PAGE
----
MORE ABOUT APPLICATION
Do money transmitters, check cashers, forex dealers, prepaid card sellers, and dealers in virtual currency present special challenges when it comes to BSA compliance? Yes. Do MSBs present special BSA compliance challenges to bankers? Yep.
Do MSBs serve a valuable purpose in the national and global economy, do they serve traditionally under-banked customers, is it possible for an MSB to serve its customers while maintaining a robust, complaint BSA framework, and can a bank earn fair but good fee income from a high-volume MSB? Yes, yes, yes, and yes.
FinCEN confirms that MSBs serve an important purpose in today’s global economy. MSBs serve traditionally under-banked costumers. MSBs keep in the “transparent economy” many transactions that would otherwise be accomplished in the uncontrolled, unregulated, decidedly consumer-unfriendly black market. Some commentators criticize some MSB fees, but few make the argument that the cost of these services would decrease when consumers are forced by de-risking to unlicensed, unregulated, unaccountable alternatives.
It is absolutely true that risk management tools and technology available to the MSB and banking industries have lagged both industries’ need for regulatory compliance and real risk management. Some years ago, the Philadelphia Federal Reserve Bank sounded a warning in a definitive work on requirements for BSA Risk Assessments: “Many institutions…simply do not know where to begin when attempting to develop a BSA/AML risk assessment.” The Fed was addressing bank risk assessments, but the principles behind MSB risk assessments are the same. The Conference of State Banking Supervisors (CSBS), operator of the National Multi State Licensing System (NMLS), which licenses many MSBs, recently introduced a job aid intended to standardize understanding of, and the process behind, a compliant bank BSA risk assessment. In recognizing the value of such a tool, CSBS said, “The internal communication this tool encourages should lead to a more informed board and staff, reducing uncertainty and improving the institution’s risk posture.”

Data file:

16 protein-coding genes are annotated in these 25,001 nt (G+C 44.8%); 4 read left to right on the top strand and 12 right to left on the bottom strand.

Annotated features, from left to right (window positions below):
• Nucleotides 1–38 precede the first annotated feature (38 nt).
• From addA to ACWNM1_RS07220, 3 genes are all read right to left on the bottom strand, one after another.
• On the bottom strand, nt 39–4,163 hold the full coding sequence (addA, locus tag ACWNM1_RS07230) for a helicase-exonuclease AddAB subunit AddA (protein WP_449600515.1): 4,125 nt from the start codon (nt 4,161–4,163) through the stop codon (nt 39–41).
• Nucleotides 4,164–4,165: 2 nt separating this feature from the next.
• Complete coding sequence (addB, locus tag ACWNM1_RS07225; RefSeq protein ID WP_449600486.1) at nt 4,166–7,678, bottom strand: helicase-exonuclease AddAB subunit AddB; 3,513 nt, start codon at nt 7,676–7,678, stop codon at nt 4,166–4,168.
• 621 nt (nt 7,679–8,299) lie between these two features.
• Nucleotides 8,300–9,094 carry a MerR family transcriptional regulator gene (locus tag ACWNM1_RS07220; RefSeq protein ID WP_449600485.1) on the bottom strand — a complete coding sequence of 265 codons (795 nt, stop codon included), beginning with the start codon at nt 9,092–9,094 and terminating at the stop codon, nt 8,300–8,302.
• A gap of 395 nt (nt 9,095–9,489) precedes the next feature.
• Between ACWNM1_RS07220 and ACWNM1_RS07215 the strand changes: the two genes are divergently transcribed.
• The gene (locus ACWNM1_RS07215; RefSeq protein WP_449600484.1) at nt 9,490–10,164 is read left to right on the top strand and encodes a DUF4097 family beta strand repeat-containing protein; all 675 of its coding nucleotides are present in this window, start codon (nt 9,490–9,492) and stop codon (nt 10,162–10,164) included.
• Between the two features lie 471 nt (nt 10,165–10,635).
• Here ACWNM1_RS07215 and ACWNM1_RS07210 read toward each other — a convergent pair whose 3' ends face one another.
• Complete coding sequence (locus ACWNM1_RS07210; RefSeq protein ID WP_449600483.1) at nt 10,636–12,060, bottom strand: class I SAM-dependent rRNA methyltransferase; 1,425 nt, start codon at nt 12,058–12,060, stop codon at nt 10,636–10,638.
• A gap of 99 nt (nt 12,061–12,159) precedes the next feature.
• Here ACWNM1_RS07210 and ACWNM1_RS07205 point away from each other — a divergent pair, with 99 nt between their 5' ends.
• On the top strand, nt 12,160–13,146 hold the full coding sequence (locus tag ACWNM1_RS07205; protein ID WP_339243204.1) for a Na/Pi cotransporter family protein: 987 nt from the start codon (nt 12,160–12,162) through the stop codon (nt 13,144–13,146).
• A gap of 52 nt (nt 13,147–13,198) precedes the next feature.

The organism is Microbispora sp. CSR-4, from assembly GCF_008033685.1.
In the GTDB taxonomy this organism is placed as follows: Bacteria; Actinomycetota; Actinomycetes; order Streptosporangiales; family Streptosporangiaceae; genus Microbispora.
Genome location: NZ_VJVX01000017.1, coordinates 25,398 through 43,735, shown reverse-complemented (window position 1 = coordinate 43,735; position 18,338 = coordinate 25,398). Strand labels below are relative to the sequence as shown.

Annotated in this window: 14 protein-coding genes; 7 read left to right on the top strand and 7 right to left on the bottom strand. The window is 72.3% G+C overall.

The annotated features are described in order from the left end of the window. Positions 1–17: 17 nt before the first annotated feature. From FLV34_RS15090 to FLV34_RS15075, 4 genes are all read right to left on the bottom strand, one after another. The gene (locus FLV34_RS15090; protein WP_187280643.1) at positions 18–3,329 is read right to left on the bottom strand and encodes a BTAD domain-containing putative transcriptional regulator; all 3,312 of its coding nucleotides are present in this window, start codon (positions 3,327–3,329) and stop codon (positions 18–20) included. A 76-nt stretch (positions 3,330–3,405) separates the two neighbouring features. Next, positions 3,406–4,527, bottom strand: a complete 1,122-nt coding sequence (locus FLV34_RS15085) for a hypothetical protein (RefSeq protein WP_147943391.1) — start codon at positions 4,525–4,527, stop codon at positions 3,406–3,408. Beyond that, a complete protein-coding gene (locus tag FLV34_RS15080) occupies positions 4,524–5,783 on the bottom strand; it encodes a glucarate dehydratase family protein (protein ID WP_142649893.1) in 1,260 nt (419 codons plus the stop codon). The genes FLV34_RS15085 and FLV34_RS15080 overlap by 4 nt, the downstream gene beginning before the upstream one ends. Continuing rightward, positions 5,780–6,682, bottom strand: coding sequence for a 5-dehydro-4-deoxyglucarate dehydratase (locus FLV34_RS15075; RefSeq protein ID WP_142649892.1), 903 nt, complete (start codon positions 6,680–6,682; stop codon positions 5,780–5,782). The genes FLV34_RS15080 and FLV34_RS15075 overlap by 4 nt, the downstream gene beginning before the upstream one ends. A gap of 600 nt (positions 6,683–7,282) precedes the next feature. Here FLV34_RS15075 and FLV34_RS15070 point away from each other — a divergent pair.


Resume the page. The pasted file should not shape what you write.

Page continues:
If BSA is such a critical issue in MSB compliance, one might ask whether there is a standardized, efficient, complaint technology solution for a BSA Risk Assessment? To be sure, the process of standardizing a best practices risk assessment across institutions taking into account layers of regulatory requirements is a significant challenge. Referring to the aforementioned Philly Fed definition of an “adequate risk assessment” and CSBS’s recent efforts leads to a fairly clear set of requirements that the BSA risk assessment must analyze every location, product, service, and customer profile (“Items”) by:
- - Understanding and recording the inherent risk posed by the Item;
- - Applying controls tailored mitigate the specific risk of each Item;
- - Documenting the controls in policies, procedures, and processes; and
- - Understanding and explaining to regulators and management the BSA risk posed by each Item after the application of mitigating controls (“residual risk”).
If you set out to develop a great BSA risk assessment technology for MSBs (and we did) it would:
- - Collect information via intuitive wizards that make data collection simple and consistent.
- - Contain inherent risk ratings for virtually every location, product, service, and customer profile a typical MSB would offer or serve.
- - Provide mitigating controls customized to the specific products, services, and customer profiles.
- - Rate risk on a categorical and institutional basis using a proprietary algorithm.
- - Provide real time, plain language reports that give managers and executives the information they need to make informed decisions.
- - Contain detailed documentation ready to provide regulators with a granular as well as institutional view of BSA compliance.
- - Be continually updated for regulatory changes and best practices.